Diseases and disorders: Many diseases and disorders have been associated with osteoporosis. In general, immobilization causes bone loss. Hypogonadal states can cause secondary osteoporosis. These include turner syndrome, klinefelter syndrome, kallmann syndrome, anorexia nervosa, andropause hypothalamic amenorrhea or hyperprolactinemia. In females, the effect of hypogonadism is mediated by estrogen deficiency. It can appear as early menopause or from prolonged premenopausal amenorrhea. A bilateral oophorectomy (surgical removal of the ovaries) or a premature ovarian failure cause deficient estrogen production. In males, testosterone deficiency is the cause (for example, andropause or after surgical removal of the testes).

Endocrine disorders that can induce bone loss include Cushing's syndrome, thyrotoxicosis, hypothyroidism, diabetes mellitus type 1 and 2, acromegaly and adrenal insufficiency. In pregnancy and lactation, there can be a reversible bone loss.

Malnutrition, parenteral nutrition and malabsorption can lead to osteoporosis. Nutritional and gastrointestinal disorders that can predispose to osteoporosis include coeliac disease, Crohn's disease, lactose intolerance, surgery (after gastrectomy, intestinal bypass surgery or bowel resection) and severe liver disease (especially primary biliary cirrhosis). Patients with bulimia can also develop osteoporosis. Those with an otherwise adequate calcium intake can develop osteoporosis due to the inability to absorb calcium and/or vitamin D. Other micronutrients such as vitamin K or vitamin B12 deficiency may also contribute.


Hematologic disorders linked to osteoporosis are multiple myeloma and other monoclonal gammopathies, lymphoma and leukemia, mastocytosis, hemophilia, sickle-cell disease and thalassemia.

People with scoliosis of unknown cause also have a higher risk of osteoporosis. Bone loss can be a feature of complex regional pain syndrome. It is also more frequent in people with Parkinson's disease and chronic obstructive pulmonary disease.


Here are some exercises designed to prevent or treat osteoporosis by strengthening your muscles and bones and improving your posture and balance. Before you try any of these osteoporosis exercises, check with your doctor or physical therapist. He or she can help you determine which exercises are safe for you to do and tell you how many repetitions you should do.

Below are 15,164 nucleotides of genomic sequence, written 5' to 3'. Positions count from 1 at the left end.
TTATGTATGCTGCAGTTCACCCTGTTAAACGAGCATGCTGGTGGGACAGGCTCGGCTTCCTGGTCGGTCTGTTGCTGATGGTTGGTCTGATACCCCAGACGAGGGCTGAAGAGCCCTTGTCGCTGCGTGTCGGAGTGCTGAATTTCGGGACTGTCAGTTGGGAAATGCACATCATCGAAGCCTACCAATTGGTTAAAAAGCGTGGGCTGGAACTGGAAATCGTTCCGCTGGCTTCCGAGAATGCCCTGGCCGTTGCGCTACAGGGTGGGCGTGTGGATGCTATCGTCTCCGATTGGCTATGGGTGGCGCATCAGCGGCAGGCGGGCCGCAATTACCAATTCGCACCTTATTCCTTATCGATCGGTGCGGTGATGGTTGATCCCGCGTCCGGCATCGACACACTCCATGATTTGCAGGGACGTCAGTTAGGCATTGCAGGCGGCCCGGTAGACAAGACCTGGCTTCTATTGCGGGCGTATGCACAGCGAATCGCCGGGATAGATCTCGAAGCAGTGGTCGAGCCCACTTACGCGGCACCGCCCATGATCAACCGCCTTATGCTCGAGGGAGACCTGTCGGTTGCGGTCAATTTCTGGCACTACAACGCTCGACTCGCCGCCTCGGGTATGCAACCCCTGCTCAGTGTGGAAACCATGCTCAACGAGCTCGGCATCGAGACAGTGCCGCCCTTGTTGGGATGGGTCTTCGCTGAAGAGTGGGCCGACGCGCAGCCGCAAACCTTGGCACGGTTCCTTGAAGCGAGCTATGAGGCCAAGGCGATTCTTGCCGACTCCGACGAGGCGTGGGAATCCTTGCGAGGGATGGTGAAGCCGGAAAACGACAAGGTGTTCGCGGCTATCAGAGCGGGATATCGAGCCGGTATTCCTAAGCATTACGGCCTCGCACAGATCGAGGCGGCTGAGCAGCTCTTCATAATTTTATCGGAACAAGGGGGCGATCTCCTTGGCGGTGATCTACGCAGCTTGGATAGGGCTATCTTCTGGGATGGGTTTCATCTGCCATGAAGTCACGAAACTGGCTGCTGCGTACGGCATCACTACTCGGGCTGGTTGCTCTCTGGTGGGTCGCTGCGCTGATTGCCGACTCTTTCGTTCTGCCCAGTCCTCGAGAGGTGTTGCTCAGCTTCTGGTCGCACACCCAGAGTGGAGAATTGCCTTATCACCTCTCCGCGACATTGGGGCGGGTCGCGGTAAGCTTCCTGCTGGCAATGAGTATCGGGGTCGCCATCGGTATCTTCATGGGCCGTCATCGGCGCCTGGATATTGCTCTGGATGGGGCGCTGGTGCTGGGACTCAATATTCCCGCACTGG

- Stand with your head, shoulders, and buttocks against a wall, with your heels 2 to 3 inches from the wall.

- Relax your shoulders and pull in your chin. Tighten your abdomen and buttocks.

- Press your back against the wall, leaving room for your hand to fit flat behind the curve of your lower back.


Walking strengthens your legs and heart and improves your balance.

- Hold your head high and keep your back and neck as straight as possible.

- Keep your chin parallel to the ground.

- Gently tighten your abdominal muscles.

- Let your shoulders move freely and naturally.


- Stretch your chest and straighten your back.

- Sit with your feet flat on the floor. Keep your back erect and look straight ahead.

- Stretch your arms out to the side, keeping them level with your shoulders.

- Bend your arms at the elbows and bring your hands toward your chest.

Repeat five to 10 times, depending on your ability.

Pelvic tilt: To strengthen your lower back and abdominal muscles:

- Lie on your back with your knees bent and your feet flat on the floor

- Maintain a normal curve in your back; don't arch your back.

- Tighten your abdominal muscles.

- Roll your pelvis down to flatten your back against the floor.

- Avoid using your leg and buttock muscles.

- Hold the position for five seconds while breathing normally, and then relax. Repeat this exercise 10 times.


- Lie on the floor. Bend your knees, tighten your abdominal muscles, and stretch your arms above your head.

- Keeping your arms straight, spread them out and lower them until they're level with your shoulders. Hold the position for a few seconds while breathing normally. Then return your arms to the starting position. Repeat this exercise five to 10 times, depending on your ability.


- Flatten your upper back and stretch your chest.

- Sit in a chair as shown, with your hand behind your neck.

- Inhale while gently moving your elbows backward.

- Hold the position for a few seconds, breathing normally, before returning to your starting position. Repeat five to 10 times, depending on your ability.


- Strengthen your thigh muscles: Sit with your back straight and your hands on your thighs. Tighten your abdominal muscles and look straight ahead.

- Slowly straighten one knee while lifting your heel a few inches from the floor. Don't slouch or round your back.

- Hold this position for a few seconds while breathing normally. Relax and return to the starting position. Repeat five to 10 times with each leg, depending on your ability.


- Stretch your calf muscle, your heel cord and the back of your thigh.

- Stand with your feet parallel, hip-width apart.

- Place your hands on the back of a chair for balance.

- Bend your knees, flatten your stomach, and straighten your back and shoulders.

- Slide one foot backward, keeping it flat on the floor, until your back leg is straight.

- Lean your weight forward onto your bent front knee.

- Hold this position for a few seconds while breathing normally. Repeat five times with each leg.


- Strengthen your back muscles: Lie facedown on the floor with a pillow under your abdomen and hips.

- Use a rolled towel to cushion your forehead, if you wish.

- Keep your arms at your sides as you tighten your abdominal muscles.

- Keep your head in line with your neck and torso.

- Focus on keeping your shoulders down - don't let them shrug up toward your ears.

- Inhale and raise your head and chest a few inches from the floor.

- Hold for five seconds, breathing normally, before returning to your starting position. Rest for a few seconds. Repeat five to 10 times, depending on your ability.